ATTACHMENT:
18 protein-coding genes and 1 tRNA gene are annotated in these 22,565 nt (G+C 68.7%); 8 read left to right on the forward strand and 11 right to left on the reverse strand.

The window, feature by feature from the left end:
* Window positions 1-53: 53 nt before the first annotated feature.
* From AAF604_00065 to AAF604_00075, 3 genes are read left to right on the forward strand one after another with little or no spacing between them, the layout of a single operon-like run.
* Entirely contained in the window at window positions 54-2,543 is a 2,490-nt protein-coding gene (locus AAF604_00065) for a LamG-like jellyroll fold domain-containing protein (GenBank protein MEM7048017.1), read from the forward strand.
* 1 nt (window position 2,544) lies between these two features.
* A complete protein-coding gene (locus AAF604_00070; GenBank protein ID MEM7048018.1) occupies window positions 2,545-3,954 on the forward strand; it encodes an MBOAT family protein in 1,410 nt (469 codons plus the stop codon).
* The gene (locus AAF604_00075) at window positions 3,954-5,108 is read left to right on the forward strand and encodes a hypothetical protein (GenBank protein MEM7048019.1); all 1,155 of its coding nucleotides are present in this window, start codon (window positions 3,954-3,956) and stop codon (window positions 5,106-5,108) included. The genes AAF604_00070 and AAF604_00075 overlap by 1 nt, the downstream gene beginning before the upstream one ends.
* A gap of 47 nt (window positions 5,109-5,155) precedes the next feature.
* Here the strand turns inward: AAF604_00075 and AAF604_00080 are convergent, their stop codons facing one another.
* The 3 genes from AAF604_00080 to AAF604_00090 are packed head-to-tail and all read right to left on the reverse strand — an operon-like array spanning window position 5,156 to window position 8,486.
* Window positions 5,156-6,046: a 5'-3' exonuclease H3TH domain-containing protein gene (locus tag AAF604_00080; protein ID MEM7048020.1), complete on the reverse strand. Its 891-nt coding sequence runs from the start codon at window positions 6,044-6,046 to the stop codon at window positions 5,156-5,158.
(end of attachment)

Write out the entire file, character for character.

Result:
18 protein-coding genes and 1 tRNA gene are annotated in these 22,565 nt (G+C 68.7%); 8 read left to right on the forward strand and 11 right to left on the reverse strand.

The window, feature by feature from the left end:
* Window positions 1-53: 53 nt before the first annotated feature.
* From AAF604_00065 to AAF604_00075, 3 genes are read left to right on the forward strand one after another with little or no spacing between them, the layout of a single operon-like run.
* Entirely contained in the window at window positions 54-2,543 is a 2,490-nt protein-coding gene (locus AAF604_00065) for a LamG-like jellyroll fold domain-containing protein (GenBank protein MEM7048017.1), read from the forward strand.
* 1 nt (window position 2,544) lies between these two features.
* A complete protein-coding gene (locus AAF604_00070; GenBank protein ID MEM7048018.1) occupies window positions 2,545-3,954 on the forward strand; it encodes an MBOAT family protein in 1,410 nt (469 codons plus the stop codon).
* The gene (locus AAF604_00075) at window positions 3,954-5,108 is read left to right on the forward strand and encodes a hypothetical protein (GenBank protein MEM7048019.1); all 1,155 of its coding nucleotides are present in this window, start codon (window positions 3,954-3,956) and stop codon (window positions 5,106-5,108) included. The genes AAF604_00070 and AAF604_00075 overlap by 1 nt, the downstream gene beginning before the upstream one ends.
* A gap of 47 nt (window positions 5,109-5,155) precedes the next feature.
* Here the strand turns inward: AAF604_00075 and AAF604_00080 are convergent, their stop codons facing one another.
* The 3 genes from AAF604_00080 to AAF604_00090 are packed head-to-tail and all read right to left on the reverse strand — an operon-like array spanning window position 5,156 to window position 8,486.
* Window positions 5,156-6,046: a 5'-3' exonuclease H3TH domain-containing protein gene (locus tag AAF604_00080; protein ID MEM7048020.1), complete on the reverse strand. Its 891-nt coding sequence runs from the start codon at window positions 6,044-6,046 to the stop codon at window positions 5,156-5,158.